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Month: July 2004

go to the Solaris 10 top 11-20 list for more

Bart Smaalders has written some great stuff about event ports including an extensive coding example. Event ports provide a single API for tying together disparate souces of events. We had baby steps in the past with poll(2) and select(3c), but event ports let you have the file descriptor and timer monitoring as well as dealing with asynchronous I/O and your own custom events.

Corporate shill that I am, there’s now a little article I wrote on the meet the architects page. The DTrace team already has a column as a group, but in this one I focus on application tracing which was my primary contribution to DTrace.

go to the Solaris 10 top 11-20 list for more

Here’s a little secret about software development: different groups usually aren’t that good at working with one another. That’s probably not such a shocker for most of you, but the effects can be seen everywhere, and that’s why tight integration can be such a distinguishing feature for a collection of software.

About a year and a half ago, we had the DTrace prototype working on much of the system: from kernel functions, through system calls, to every user-land function and instruction. But we were focused completely on C and C++ based applications and this java thing seemed to be catching on. In a radical move, we worked with some of the java guys to take the first baby step in making DTrace and Solaris’s other observability tools begin to work with java.

ustack() action for java

One of the most powerful features of DTrace is its ability to correlate low level events in the kernel — disk I/O, scheduler events, networking, etc. — with user-land activity. What application is generating all this I/O to this disk? DTrace makes answering that a snap. But what about when you want to dive deeper? What is that application actually doing to generate all that kernel activity? The ustack() action records the user-land stack backtrace so even in that prototype over a year ago, you could hone in on the problem.

Java, however, was still a mystery. Stacks in C and C++ are fairly easy to record, but in java, some methods are interpretted and just-in-time (JIT) compilation means that other methods can move around in the java virtual machine’s (JVM) address space. DTrace needed help from the JVM. Working with the java guys, we built a facility where the JVM actually contains a little bit of D (DTrace’s C-like language) machinery that knows how to interpret java stacks. We enhanced the ustack() action to take an optional second argument for the number of bytes to record (we’ve also recently added the jstack() action; see the DTrace Solaris Express Schedule for when it will be available) so when we use the ustack() action in the kernel on a thread in the JVM, that embedded machinery takes over and fills in those bytes with the symbolic interpretation for those methods. Either Bryan or I will give a more complete (and comprehensible) description in the future, but an example should speak volumes:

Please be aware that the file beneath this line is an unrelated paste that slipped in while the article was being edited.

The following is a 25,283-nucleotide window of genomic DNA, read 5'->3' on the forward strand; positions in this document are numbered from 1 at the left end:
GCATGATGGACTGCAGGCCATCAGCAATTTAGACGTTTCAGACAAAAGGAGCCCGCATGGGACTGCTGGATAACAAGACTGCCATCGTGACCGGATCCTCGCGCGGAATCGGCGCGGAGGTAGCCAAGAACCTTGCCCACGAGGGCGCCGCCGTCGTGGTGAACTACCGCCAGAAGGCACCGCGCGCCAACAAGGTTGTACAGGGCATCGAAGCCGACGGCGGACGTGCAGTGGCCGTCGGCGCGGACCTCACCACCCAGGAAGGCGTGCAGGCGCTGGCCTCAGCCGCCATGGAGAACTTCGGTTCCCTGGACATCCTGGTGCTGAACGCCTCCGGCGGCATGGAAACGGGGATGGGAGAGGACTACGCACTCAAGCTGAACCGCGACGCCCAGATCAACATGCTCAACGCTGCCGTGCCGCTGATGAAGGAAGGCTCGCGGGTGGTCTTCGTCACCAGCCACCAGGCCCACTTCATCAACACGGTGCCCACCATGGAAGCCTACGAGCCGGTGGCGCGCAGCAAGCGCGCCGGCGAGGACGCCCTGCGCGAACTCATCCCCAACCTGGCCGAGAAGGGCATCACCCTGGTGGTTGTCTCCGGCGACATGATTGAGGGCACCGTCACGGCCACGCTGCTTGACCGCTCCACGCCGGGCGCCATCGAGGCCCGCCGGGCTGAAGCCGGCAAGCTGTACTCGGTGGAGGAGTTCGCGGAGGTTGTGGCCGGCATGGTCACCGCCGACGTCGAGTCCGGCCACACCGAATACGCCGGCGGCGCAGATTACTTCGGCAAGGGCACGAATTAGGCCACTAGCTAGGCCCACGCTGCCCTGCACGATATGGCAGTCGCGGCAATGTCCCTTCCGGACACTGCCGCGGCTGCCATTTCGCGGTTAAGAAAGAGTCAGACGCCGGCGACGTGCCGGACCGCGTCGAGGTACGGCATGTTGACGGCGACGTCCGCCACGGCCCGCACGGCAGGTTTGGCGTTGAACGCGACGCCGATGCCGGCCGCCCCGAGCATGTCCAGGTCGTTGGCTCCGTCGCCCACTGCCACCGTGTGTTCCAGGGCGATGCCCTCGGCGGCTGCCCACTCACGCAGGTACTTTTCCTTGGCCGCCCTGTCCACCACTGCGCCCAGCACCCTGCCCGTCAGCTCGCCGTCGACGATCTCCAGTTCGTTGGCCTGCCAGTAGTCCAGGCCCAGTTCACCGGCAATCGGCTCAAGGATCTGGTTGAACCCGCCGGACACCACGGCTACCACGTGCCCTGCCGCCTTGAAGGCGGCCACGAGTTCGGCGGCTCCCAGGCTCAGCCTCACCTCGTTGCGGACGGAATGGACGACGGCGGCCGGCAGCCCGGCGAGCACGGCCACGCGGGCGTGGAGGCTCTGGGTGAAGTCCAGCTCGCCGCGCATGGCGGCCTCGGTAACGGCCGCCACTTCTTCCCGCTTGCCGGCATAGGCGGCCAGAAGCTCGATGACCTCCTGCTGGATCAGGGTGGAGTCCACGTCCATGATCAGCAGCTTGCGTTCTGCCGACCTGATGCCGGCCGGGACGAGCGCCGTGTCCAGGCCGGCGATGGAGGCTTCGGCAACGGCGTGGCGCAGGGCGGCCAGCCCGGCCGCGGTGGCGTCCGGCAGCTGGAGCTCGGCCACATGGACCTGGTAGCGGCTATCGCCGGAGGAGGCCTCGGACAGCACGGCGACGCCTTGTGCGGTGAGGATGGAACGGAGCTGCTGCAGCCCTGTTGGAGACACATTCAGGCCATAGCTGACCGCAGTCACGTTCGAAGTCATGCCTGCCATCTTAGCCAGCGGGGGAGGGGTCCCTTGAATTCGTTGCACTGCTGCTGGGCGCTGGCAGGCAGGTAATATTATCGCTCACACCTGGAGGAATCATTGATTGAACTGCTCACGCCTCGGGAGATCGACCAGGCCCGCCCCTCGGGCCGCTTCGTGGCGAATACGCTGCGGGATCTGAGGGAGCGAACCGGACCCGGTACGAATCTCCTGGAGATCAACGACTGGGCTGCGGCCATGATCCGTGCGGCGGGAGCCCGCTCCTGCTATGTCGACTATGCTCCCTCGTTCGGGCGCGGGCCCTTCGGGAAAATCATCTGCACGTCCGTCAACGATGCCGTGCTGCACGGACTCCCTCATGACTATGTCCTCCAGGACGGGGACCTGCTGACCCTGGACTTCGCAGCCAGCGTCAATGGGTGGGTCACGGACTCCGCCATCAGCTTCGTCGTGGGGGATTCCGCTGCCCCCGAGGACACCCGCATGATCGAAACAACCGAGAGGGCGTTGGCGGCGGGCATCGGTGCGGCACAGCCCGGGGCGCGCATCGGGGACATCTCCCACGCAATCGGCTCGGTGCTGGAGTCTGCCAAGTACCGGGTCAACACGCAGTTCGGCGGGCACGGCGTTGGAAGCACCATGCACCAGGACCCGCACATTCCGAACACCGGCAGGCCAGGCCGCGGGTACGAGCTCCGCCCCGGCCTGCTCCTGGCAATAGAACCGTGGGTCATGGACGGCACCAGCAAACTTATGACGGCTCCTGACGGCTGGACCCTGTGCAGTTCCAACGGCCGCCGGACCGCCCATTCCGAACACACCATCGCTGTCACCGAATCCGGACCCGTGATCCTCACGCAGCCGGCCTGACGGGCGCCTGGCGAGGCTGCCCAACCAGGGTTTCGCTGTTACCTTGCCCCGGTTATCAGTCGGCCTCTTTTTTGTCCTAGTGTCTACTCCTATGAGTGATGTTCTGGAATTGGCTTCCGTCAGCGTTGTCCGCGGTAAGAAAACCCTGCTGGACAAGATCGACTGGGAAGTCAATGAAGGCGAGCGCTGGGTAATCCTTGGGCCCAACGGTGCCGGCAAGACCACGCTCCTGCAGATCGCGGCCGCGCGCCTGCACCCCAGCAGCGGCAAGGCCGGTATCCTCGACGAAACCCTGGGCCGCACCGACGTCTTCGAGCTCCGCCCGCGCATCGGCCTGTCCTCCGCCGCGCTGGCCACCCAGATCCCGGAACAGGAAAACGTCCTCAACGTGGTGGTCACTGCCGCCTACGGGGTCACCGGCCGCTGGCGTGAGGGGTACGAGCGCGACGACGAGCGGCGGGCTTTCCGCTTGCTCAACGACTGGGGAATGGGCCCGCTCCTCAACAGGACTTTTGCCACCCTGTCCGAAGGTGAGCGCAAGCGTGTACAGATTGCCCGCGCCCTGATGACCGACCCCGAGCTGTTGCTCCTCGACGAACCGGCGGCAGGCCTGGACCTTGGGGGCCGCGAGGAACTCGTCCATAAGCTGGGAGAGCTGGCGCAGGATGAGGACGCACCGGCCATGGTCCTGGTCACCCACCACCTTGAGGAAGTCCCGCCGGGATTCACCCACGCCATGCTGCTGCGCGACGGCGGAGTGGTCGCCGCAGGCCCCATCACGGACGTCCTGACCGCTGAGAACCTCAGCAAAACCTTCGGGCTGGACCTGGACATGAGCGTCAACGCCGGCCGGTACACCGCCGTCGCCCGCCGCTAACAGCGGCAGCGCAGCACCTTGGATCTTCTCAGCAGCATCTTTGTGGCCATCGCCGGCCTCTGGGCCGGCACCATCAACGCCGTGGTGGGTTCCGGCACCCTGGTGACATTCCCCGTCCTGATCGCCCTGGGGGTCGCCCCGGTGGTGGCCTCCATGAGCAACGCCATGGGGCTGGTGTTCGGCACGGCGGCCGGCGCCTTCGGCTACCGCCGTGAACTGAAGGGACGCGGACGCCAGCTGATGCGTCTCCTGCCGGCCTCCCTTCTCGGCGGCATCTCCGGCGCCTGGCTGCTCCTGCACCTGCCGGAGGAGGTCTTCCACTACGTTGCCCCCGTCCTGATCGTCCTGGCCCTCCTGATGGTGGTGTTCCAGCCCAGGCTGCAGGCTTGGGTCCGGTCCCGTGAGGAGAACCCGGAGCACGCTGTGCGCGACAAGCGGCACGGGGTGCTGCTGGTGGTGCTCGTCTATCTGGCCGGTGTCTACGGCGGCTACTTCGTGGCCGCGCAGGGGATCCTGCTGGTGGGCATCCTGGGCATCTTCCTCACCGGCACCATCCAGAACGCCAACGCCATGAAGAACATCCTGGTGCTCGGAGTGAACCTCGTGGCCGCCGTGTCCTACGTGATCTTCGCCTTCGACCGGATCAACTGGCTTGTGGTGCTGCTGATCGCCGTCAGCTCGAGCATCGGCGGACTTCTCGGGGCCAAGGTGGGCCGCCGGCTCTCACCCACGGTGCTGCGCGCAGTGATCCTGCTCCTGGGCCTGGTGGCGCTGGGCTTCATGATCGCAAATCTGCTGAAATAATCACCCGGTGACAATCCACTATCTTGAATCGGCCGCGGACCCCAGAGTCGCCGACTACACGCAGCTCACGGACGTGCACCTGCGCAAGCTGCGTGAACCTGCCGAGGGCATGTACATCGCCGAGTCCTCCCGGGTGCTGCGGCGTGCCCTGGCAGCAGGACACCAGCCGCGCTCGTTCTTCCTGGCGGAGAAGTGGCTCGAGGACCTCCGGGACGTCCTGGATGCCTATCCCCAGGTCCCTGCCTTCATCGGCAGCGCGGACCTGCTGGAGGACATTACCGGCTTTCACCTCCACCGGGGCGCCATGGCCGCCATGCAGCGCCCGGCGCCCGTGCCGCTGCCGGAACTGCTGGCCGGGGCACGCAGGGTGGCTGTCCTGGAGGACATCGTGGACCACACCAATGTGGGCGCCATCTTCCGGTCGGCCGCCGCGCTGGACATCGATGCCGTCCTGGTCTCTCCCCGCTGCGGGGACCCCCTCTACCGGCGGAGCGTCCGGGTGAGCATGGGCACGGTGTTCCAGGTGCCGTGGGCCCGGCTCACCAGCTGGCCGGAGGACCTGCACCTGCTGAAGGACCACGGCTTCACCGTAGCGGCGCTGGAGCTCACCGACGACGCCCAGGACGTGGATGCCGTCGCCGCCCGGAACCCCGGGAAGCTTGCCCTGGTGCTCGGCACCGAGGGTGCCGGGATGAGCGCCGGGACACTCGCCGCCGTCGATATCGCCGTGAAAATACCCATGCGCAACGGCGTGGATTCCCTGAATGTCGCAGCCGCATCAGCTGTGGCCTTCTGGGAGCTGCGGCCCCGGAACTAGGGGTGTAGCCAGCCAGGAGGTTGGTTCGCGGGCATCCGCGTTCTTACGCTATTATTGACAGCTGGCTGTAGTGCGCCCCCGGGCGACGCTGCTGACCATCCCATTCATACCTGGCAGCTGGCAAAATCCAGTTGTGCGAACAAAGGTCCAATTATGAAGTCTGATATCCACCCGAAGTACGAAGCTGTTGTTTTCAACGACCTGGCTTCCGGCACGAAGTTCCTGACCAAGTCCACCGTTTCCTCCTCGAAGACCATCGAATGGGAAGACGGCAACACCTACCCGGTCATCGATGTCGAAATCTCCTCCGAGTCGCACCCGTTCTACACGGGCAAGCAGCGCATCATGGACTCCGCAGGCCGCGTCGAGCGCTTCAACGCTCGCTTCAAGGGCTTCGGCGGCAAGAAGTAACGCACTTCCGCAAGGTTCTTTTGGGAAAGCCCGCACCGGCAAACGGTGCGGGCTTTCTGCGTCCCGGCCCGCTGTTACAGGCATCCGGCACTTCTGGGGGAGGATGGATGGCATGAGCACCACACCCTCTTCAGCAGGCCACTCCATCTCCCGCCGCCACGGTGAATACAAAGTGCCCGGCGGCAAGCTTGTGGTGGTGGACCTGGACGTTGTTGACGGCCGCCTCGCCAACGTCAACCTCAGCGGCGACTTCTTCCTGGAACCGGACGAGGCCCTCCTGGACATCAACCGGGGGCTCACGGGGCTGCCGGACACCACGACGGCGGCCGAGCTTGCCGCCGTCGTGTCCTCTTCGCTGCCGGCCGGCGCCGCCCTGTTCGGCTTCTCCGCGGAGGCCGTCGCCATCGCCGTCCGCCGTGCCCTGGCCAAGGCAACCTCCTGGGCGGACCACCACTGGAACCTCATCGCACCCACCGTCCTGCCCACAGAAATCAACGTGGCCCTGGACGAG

# dtrace -n profile-100'/execname == "java"/{ @[ustack(50, 512)] = count() }'
...
java/security/AccessController.doPrivileged
java/net/URLClassLoader.findClass
java/lang/ClassLoader.loadClass
sun/misc/Launcher$AppClassLoader.loadClass
java/lang/ClassLoader.loadClass
java/lang/ClassLoader.loadClassInternal
StubRoutines (1)
...

It seems simple, but there’s a lot of machinery behind this simple view, and this is actually an incredibly powerful and unique view of the system. Maybe you’ve had a java application that generated a lot of I/O or had some unexpected latency — using DTrace and its java-enabled ustack() action, you can finally track the problem down.

pstack(1) for java

While we had the java guys in the room, we couldn’t pass up the opportunity to collaborate on getting stacks working in another observability tool: pstack(1). The pstack(1) utility can print out the stack traces of all the threads in a live process or a core file. We implemented it slightly differently than DTrace’s ustack() action, but pstack(1) now works on java processes and java core files.